It’s hard to believe that school has been back in session for more than a month. Now seems like the perfect time for us to share our goals and vision for education coverage this year.
It’s our way of being transparent about our mission of covering educational change and equity in communities that need it most. Not to simply regurgitate facts and sound bites from politicians and policy makers, and not to advocate for or to condemn policies and initiatives, but to bring a critical and analytical eye to these efforts and to let you know what is going on inside Tennessee’s schools. Beyond that, we also want to engage and elevate the voices of students, parents and teachers, and other stakeholders in the education of Tennessee’s schoolchildren.
First, let me re-introduce you to the team. There are reporters Marta W. Aldrich who leads our state legislative coverage, Caroline Bauman who covers the Achievement School District, and Laura Kebede who writes about Shelby County Schools, the largest school district in the state. And there’s me. I oversee the Tennessee team, and this year I’ll also be concentrating on covering early education issues.
Here is our syllabus of some of the big topics we’ll be focusing on at Chalkbeat Tennessee this school year:
The future of Tennessee’s school turnaround work: Six years ago, the state created the Achievement School District with the lofty goal of propelling the state’s lowest-performing schools into the highest-performing schools. We’ve written about how those schools haven’t improved — in fact some are worse. And we’ve reported how some achievement districts in other states aren’t faring much better.
This year, we’re continuing our focus on accountability in school turnaround work. What now? What’s the future of the achievement district? We’re committed to bringing you answers.
We’ll also continue to track other turnaround efforts within school districts, like Shelby County’s Innovation Zone, which operates like traditional schools with some of the autonomy of charter schools, as well as the district’s Empowerment Zone, a scaled-down version of the iZone that has a neighborhood-centric approach to improving schools.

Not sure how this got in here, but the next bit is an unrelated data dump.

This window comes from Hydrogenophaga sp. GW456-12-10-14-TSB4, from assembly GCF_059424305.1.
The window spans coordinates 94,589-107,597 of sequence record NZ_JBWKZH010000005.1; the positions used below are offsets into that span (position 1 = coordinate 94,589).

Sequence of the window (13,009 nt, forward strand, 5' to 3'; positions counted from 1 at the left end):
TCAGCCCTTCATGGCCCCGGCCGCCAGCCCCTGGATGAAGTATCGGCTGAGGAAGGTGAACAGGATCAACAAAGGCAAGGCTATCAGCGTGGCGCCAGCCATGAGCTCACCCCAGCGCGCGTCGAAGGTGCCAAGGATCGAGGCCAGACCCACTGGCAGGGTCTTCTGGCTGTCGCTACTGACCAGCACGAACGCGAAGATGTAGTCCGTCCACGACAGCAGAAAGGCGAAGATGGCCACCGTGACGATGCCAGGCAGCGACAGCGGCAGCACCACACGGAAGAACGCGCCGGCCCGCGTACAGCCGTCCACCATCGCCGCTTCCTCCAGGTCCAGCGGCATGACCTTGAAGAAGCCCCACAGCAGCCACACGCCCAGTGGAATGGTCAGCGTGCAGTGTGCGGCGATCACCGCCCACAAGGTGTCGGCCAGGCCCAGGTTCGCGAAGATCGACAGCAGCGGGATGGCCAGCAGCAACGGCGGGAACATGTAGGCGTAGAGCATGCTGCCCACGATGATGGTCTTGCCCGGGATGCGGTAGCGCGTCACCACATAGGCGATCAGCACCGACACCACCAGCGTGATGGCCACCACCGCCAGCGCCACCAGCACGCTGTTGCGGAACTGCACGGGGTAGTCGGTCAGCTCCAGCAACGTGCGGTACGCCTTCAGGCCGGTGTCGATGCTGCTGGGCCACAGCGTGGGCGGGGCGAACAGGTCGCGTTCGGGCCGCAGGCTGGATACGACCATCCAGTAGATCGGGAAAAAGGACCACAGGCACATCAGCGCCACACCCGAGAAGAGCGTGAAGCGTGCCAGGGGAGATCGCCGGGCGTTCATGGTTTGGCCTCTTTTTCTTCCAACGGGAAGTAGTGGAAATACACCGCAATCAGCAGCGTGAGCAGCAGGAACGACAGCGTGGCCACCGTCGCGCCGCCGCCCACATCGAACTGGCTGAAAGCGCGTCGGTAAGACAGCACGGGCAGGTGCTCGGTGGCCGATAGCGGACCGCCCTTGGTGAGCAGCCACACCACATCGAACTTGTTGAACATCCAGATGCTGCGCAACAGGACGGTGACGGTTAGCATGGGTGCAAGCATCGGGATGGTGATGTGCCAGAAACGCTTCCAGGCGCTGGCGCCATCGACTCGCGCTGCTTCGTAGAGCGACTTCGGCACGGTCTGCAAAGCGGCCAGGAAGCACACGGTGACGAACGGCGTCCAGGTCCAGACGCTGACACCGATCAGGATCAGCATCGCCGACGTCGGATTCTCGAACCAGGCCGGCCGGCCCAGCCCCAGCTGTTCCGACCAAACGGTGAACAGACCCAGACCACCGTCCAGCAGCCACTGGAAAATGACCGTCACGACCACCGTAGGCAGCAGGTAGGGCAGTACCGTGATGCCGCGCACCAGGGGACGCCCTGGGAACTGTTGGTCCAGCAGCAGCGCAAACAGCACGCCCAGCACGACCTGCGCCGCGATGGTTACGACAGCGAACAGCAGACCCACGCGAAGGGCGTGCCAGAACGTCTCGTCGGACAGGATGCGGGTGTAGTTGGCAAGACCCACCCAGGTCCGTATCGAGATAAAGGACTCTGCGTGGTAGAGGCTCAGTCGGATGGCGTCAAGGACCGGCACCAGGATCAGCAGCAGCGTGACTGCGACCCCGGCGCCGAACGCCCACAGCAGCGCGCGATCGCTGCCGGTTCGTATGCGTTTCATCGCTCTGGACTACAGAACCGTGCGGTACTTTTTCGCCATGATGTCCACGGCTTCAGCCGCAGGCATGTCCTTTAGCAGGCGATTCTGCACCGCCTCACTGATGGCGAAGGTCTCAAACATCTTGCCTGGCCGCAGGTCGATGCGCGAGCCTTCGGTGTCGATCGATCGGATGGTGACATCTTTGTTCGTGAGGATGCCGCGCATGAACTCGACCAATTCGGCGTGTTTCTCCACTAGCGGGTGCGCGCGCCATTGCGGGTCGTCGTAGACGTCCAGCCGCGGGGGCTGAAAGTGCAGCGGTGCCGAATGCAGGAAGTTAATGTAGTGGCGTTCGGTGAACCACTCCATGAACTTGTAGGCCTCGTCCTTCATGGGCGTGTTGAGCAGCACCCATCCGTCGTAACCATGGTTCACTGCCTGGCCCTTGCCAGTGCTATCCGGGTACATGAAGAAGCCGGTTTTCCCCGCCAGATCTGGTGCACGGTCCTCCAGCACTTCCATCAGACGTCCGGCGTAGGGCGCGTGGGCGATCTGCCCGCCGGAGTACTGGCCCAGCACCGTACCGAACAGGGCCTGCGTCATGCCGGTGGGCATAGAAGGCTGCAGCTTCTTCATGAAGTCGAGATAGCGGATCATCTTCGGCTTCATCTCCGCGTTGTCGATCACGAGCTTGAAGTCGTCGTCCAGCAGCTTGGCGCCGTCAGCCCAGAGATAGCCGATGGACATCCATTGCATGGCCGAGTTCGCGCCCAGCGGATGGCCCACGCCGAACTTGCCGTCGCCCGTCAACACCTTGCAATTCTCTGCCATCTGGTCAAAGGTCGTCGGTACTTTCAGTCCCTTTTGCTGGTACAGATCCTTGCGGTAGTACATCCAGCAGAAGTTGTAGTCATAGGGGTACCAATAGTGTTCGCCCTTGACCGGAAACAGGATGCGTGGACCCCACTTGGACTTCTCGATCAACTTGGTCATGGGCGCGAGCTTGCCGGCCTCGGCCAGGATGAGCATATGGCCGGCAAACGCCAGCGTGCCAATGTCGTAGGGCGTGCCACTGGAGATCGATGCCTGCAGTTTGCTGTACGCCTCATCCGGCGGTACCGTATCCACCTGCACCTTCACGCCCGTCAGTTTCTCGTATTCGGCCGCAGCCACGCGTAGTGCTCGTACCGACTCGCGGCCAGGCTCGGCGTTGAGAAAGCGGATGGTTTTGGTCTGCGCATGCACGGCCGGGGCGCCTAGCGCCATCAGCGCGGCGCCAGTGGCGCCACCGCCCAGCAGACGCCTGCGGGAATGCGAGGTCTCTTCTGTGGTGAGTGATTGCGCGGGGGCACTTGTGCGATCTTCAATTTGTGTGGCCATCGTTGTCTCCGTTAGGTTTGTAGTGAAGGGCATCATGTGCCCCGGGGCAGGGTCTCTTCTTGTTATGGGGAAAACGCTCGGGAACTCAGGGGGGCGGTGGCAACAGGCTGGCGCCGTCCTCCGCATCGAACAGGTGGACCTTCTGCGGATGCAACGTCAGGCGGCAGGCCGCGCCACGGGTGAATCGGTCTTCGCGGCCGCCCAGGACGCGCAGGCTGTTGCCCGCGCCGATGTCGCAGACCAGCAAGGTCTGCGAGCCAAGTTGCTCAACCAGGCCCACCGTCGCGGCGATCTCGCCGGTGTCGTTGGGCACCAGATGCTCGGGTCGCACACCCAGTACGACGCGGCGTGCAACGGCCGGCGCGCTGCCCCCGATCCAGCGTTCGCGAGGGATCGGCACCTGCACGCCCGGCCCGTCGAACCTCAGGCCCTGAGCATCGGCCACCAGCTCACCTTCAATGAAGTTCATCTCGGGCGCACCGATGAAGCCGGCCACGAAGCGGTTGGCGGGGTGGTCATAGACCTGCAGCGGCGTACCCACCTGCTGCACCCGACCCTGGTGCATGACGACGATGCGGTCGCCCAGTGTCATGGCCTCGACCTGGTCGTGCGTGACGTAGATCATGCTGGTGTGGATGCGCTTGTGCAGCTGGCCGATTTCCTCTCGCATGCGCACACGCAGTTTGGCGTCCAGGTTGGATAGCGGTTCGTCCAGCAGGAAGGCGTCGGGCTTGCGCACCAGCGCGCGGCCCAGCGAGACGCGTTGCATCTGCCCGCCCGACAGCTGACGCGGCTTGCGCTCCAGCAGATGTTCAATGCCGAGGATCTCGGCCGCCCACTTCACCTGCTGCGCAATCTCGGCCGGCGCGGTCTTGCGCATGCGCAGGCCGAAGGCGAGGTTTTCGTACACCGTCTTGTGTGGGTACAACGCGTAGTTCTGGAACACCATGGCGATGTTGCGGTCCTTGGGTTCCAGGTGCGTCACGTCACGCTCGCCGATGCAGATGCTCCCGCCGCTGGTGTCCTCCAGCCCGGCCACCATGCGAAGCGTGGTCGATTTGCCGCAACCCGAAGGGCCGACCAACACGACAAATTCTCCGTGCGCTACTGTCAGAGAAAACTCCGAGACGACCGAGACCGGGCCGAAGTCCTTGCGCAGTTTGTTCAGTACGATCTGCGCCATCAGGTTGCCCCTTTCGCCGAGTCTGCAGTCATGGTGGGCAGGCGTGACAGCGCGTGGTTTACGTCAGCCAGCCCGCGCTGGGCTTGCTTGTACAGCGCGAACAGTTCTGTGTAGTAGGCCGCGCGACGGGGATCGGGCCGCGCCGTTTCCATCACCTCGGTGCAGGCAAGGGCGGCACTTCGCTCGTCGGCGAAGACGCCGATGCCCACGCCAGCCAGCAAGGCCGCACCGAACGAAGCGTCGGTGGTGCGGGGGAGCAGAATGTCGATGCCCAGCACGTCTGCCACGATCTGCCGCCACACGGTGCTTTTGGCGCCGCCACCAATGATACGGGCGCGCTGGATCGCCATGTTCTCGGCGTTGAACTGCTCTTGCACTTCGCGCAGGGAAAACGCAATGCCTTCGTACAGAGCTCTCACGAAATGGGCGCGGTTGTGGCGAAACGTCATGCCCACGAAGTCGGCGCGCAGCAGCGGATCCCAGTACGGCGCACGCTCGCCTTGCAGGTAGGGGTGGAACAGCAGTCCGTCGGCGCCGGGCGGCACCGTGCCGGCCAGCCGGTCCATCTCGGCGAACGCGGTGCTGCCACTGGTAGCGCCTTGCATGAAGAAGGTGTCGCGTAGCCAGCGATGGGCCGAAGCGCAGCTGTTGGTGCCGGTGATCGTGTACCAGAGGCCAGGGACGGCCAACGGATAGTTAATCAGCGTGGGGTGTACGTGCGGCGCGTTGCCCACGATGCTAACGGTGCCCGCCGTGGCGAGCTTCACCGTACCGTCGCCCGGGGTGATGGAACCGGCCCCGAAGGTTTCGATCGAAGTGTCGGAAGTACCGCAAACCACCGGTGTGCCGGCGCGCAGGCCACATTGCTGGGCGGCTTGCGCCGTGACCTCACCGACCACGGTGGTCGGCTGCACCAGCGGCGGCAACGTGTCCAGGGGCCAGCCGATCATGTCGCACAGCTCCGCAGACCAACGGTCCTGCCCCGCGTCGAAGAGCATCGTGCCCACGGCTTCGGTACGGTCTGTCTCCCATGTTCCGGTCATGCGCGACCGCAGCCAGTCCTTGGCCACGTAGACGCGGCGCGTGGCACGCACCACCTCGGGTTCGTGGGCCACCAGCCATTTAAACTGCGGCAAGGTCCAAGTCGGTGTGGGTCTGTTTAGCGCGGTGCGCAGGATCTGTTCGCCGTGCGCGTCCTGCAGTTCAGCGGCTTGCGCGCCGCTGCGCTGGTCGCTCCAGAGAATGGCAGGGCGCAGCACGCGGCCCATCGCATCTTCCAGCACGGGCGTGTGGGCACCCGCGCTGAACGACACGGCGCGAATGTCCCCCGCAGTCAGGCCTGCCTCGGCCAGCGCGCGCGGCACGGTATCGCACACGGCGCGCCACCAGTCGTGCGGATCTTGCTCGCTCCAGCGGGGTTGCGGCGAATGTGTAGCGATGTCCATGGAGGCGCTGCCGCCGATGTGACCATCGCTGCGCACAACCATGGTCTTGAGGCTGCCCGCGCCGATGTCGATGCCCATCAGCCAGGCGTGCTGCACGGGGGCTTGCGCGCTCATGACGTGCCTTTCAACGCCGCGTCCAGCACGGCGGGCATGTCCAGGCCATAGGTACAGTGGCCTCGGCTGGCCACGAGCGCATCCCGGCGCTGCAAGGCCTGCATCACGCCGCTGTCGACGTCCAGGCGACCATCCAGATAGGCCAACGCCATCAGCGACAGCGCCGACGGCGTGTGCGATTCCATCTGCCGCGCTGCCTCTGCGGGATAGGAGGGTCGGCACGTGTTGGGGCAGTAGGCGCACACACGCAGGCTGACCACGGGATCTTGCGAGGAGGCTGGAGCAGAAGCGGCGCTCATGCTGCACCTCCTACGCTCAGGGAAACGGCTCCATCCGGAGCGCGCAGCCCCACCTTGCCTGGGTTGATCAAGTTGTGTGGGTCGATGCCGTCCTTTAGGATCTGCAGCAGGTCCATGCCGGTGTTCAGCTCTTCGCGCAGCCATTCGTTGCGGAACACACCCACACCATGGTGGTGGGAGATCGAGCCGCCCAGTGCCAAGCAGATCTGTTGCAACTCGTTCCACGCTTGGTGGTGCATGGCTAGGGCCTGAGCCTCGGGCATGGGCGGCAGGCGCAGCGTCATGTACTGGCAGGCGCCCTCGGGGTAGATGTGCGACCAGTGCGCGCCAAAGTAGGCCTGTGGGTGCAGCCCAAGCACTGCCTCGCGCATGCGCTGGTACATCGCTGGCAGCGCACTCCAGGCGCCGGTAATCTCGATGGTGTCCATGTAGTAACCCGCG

Can Memphis and Tennessee get students to read by third grade? Last month, we hosted a listening tour in Memphis to get input on what you want to know about pre-kindergarten to third-grade education. Many of you had questions about Shelby County’s pre-K expansion efforts and what that means for literacy efforts. We’ll be using your questions and feedback to help inform our reporting. (More on the listening tour in coming days.)
As math and science scores have climbed, literacy scores are stubbornly resistant. The state has a goal to get 75 percent of its third-graders reading on grade level by 2025. Currently, less than half of its students are there. This year we’re exploring what Tennessee’s tougher reading expectations mean, including a new plan to start holding back students in Memphis who don’t read on grade level. We’ll also scrutinize other states’ efforts to improve early literacy and why all of this is so important.
How teachers and staff address the effects of poverty, trauma, and mental health in the classroom: Support for the mental health needs of students was the No. 1 issue that emerged during education Commissioner Penny Schwinn’s cross-state visit to classrooms in 30 school districts earlier this year.
This year, we’re also examining how adverse childhood trauma affects students and teachers and how schools are dealing with it. Researchers have tied stressful events such as divorces, deportations, poverty, neglect, sexual abuse, gun violence, and other traumas to lower math and reading scores, poor health, and behavior problems.
We’re looking at how teachers around the state are being trained to spot and respond to such traumas. And we’re looking at how districts are starting to question the “why” behind student misbehavior before meting out discipline.
What do expanded school choice options mean for education quality and equity? Earlier this year, Tennessee lawmakers passed voucher legislation creating an education savings account program that would allow parents to use public money for private school or education-related expenses.
The law was a signature piece of Gov. Bill Lee’s push for school choice options in Tennessee. Critics, however, say the law, which only affects Memphis and Nashville schools, will siphon money and students from districts, further eroding public schools.
This year, we’re looking closely at what this new law means, how it will affect public schools, and who will sign up for the program. We’ll keep you updated as education officials write the rules and as opponents try to get the law rescinded.
Thanks for reading, but don’t stop here. Please stop by when we host forums and happy hours, give us feedback when we seek ideas, and let us know when you think we got it wrong — and even when you think we got it right! We welcome your insight and your expertise.
I’m looking forward to a great year. You can reach the entire team at email@example.com or at our individual emails: Marta is at firstname.lastname@example.org, Caroline is email@example.com, Laura at firstname.lastname@example.org, and I’m at email@example.com.
You also can find us on Twitter @ChalkbeatTN, or on Facebook at https://www.facebook.com/chalkbeattn.